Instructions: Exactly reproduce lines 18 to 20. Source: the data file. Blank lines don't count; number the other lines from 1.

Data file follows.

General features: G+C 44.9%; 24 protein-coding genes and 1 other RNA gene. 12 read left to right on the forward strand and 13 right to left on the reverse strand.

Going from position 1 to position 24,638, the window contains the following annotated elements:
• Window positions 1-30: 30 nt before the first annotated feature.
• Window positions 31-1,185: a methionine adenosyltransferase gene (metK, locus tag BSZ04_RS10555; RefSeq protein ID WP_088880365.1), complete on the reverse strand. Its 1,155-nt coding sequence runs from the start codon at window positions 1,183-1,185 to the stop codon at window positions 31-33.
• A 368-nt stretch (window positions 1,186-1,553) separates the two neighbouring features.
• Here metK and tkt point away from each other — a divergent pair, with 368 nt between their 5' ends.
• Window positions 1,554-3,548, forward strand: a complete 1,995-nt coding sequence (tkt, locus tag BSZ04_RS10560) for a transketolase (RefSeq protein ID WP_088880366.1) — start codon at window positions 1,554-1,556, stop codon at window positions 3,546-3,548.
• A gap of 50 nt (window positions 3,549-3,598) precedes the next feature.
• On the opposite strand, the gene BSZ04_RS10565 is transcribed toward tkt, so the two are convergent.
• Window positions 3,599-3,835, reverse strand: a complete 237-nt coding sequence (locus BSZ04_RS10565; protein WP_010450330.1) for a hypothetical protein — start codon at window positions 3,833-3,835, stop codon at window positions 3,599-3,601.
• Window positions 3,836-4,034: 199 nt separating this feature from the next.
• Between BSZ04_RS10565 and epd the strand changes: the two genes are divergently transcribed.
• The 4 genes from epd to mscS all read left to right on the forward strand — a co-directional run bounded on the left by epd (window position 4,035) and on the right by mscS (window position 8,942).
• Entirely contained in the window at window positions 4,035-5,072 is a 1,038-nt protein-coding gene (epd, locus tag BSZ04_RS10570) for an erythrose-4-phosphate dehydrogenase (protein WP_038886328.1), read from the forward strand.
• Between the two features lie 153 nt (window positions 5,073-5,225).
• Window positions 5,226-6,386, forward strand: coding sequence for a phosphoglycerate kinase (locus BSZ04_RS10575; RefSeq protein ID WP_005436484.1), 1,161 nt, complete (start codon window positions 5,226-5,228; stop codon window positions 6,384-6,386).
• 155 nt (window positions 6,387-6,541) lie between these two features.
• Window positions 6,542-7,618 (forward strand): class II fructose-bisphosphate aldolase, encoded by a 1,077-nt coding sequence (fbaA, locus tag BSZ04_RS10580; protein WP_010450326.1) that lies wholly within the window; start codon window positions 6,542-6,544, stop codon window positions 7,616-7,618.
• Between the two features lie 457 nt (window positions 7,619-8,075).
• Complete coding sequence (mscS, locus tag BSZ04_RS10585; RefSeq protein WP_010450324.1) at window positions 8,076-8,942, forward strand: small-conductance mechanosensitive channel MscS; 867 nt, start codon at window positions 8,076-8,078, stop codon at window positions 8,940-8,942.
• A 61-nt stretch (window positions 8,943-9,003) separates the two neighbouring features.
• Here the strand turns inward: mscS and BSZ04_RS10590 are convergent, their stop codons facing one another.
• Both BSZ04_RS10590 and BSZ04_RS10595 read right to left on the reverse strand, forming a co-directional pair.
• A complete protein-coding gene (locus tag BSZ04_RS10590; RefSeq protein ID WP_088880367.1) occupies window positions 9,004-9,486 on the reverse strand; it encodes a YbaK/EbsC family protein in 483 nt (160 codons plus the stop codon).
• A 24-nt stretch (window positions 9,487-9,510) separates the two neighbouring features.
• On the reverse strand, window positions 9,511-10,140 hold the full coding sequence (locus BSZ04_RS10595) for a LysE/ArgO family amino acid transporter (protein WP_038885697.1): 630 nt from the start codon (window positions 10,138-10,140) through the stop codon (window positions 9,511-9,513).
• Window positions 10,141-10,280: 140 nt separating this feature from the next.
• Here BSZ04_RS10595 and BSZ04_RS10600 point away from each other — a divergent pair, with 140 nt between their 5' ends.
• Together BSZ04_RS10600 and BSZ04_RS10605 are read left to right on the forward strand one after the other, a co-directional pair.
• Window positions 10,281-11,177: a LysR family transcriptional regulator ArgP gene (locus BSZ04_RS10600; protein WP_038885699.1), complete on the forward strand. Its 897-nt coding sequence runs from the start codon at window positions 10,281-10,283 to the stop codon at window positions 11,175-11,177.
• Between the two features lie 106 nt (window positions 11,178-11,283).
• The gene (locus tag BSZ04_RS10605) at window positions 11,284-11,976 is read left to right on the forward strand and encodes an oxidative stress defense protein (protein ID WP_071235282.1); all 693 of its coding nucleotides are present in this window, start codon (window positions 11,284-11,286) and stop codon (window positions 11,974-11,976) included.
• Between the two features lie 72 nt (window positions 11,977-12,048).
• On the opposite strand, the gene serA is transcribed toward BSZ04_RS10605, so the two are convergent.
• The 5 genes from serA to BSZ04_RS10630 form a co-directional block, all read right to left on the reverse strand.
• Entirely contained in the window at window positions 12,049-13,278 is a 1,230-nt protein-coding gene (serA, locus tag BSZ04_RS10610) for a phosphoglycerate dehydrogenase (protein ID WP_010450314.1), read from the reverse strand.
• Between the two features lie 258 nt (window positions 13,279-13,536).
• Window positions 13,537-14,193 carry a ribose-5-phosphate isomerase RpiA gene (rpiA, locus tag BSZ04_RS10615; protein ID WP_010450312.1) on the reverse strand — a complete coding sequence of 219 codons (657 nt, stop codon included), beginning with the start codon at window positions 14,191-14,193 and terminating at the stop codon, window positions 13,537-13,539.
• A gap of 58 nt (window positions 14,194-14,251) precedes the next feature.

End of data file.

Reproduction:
• Window positions 6,542-7,618 (forward strand): class II fructose-bisphosphate aldolase, encoded by a 1,077-nt coding sequence (fbaA, locus tag BSZ04_RS10580; protein WP_010450326.1) that lies wholly within the window; start codon window positions 6,542-6,544, stop codon window positions 7,616-7,618.
• Between the two features lie 457 nt (window positions 7,619-8,075).
• Complete coding sequence (mscS, locus tag BSZ04_RS10585; RefSeq protein WP_010450324.1) at window positions 8,076-8,942, forward strand: small-conductance mechanosensitive channel MscS; 867 nt, start codon at window positions 8,076-8,078, stop codon at window positions 8,940-8,942.